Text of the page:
example the wheels just slip long before the motor hits the max torque and
max current), and the area under the current curve as it starts or reverses
direction is small enough, then you might get by with simply using a 5 amp
fuse. Fuses don't blow exactly at their current rating - they have to heat
up and melt. So you can always run a lot more current through them if you
keep the duration very short (how short depends on the fuse design).
It's just a matter of how hard you push the motor. The battery you have I
think will have no problem driving it to it's limits. So if you put a
heavy load on the motors, it will suck near 40 amps. If your h-bridge
can't take that type of load, you can simply put a fuse at the limit it can
take, and never drive the bot harder than that. But it might blow every
time you start up or change directions if you do it too quickly.
Yeah, the easy solution is to use an H-bridge that can handle the current.
But they cost a lot more than lower power H-bridge. ($200 for the open
source one that can handle 160A). And you might have to watch burning out
your motor. Smaller motors can be held stalled with no problem, larger
ones burn out. I don't know what happens with that one. The spec sheet
doesn't say anything about current or power limits so it might be able to
be held stalled continuously.
You can use a fancy current limiting circuit - which will just limit the
voltage when the draw gets to high - but it will limit it by burning up the
extra power as heat - wasting battery energy as heat. Or you can limit it
by keeping the PWM duty cycle low enough so the motor just never draws it's
full potential. That is better because it doesn't burn up your battery
energy as heat, but can be more complex. But, if you are writing your own
software to drive the H-bridge, you can create the limits in software and
tune it to whatever you need to keep your fuse from blowing.
Yeah, but you can also reduce to 6V for the motor and use a battery with
twice the AH rating to get a similar run time. The battery size will be
about the same either way. But, the higher voltage allows you to deliver
more power to the motor for a given amp limit however. So the higher
voltage will give you more speed and acceleration for a given amp limit.
To maximise run time, you want to try and run the motor near it's maximum
efficiency as much as possible. That point is shown on the graphs for your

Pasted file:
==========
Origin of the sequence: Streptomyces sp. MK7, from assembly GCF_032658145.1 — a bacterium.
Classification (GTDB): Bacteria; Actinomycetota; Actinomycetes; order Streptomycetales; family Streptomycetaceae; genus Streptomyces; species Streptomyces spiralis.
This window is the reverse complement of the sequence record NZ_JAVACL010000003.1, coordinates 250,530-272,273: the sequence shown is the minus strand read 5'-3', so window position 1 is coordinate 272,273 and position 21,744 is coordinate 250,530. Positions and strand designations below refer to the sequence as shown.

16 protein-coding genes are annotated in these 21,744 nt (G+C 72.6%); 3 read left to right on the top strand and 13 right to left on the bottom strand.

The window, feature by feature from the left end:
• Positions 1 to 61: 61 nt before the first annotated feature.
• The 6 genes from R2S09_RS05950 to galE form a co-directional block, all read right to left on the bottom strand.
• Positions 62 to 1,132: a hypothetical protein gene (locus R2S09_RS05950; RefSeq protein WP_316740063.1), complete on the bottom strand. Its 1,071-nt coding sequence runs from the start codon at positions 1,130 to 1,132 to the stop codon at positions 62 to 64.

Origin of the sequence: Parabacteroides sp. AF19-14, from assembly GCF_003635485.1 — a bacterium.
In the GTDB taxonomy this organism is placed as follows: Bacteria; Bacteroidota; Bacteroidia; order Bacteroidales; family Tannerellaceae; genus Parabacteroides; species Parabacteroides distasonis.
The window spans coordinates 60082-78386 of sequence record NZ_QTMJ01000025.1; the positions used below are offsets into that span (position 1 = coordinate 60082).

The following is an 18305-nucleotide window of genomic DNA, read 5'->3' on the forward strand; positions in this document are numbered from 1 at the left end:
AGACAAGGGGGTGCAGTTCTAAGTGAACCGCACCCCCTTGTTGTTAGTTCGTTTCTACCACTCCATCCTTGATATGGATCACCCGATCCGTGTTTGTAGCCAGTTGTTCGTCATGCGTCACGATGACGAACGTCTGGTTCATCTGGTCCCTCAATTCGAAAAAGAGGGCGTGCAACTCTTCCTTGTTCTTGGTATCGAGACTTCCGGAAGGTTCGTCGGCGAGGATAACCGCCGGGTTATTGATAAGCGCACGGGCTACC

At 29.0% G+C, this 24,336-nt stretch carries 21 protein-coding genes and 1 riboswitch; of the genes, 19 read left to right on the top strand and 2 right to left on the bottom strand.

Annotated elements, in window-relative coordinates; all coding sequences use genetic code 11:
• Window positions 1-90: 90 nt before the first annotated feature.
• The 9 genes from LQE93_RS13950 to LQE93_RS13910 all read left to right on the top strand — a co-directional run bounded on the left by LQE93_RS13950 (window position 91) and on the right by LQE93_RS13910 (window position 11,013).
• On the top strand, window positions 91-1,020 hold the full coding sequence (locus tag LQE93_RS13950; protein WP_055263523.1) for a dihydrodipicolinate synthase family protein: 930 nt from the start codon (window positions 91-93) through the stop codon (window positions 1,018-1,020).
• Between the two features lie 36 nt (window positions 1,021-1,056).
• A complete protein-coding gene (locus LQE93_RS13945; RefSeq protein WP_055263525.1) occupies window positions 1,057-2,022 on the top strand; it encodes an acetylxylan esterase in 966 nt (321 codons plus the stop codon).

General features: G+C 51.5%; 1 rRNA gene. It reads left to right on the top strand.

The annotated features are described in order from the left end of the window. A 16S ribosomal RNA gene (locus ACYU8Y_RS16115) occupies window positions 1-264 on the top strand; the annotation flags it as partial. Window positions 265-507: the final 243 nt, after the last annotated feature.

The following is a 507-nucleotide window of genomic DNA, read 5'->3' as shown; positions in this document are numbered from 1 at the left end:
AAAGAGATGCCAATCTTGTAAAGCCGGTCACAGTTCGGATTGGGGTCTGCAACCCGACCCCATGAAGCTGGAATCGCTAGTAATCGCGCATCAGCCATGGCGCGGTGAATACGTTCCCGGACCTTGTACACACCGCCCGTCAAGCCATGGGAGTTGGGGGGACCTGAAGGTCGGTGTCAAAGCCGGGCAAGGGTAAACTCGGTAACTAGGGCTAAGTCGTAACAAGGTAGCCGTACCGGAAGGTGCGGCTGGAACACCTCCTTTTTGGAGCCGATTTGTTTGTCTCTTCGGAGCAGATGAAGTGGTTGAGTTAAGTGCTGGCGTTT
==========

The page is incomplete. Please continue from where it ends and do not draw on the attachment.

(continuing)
motor (assuming the web page you gave is your motor). You can pick the
gearing (or wheel size) for your application to trade off RPM and torque to
allow you to operate the motor near it's max efficiency point and produce
longer run times.
As Curt sez elsewhere, no. Your battery is capable of instantaneously
delivering more current. I'd definitely add a suitable fuse for
catastrophic failure (i.e. a short circuit), and look into a switching
circuit that can fold back the current if it exceeds a certain present
You always need that anyway if you are using a battery large enough to melt
There are various options. Circuit breakers for example. There are also
devices that reset themselves when the current is removed (resettable
That works, but it sounds like your limit (7A) is out of line with the
circuit you are trying to limit (37A). I think it would be better to first
just switch to a lower voltage battery so you don't need to consume as much
power in the resistor to keep the current in line (unless you happen to be
doing this on Mars and need a robot heater anyway :)).
It sounds like you are just not using a large enough H-bridge for the motor
you are trying to drive at the voltage you are trying to drive it.
Here's a nice write up on the design of stepper motor current limiters that
might give you some ideas:
You basically need to put a small resistor (small ohm value, high wattage)
in series with the motor supply and then measure the voltage across it.
The voltage across it will be proportional to the current through it. When
it gets too high, you have to either turn the motor off, or reduce the
voltage supplied to it.
If you are controlling the H-bridge with a micro controller which has a
free A/D input, you could use that to measure the voltage directly and make
it reduce the duty cycle of the PWM based on the current. A device that
can only take 5 amps continuous can take a lot more for very short periods
because it has time to cool off between jolts. But, you might burn out a
few H-bridges while debugging your software if you experiment with
If you don't have a free A/D, then you have to build some type of
comparator circuit - the web page above gives some suggestions.
Use Digi-Key part number RHE750-ND, which costs 88 cents.
This is a Tyco PolySwitch self-resetting fuse. When 7.5 amps
are passing through it, it has a resistance of 0.01 ohm, which
is its "untripped" state. Above 13A, the device heats up and
the resistance goes up, limiting the current. When the load
goes away, the device returns to normal.
We used many of these things on our DARPA Grand Challenge
vehicle. They're cheap, small, and they work. Many current
ratings are available.
Polytechforum.com is a website by engineers for engineers. It is not affiliated with any of manufacturers or vendors discussed here.
All logos and trade names are the property of their respective owners.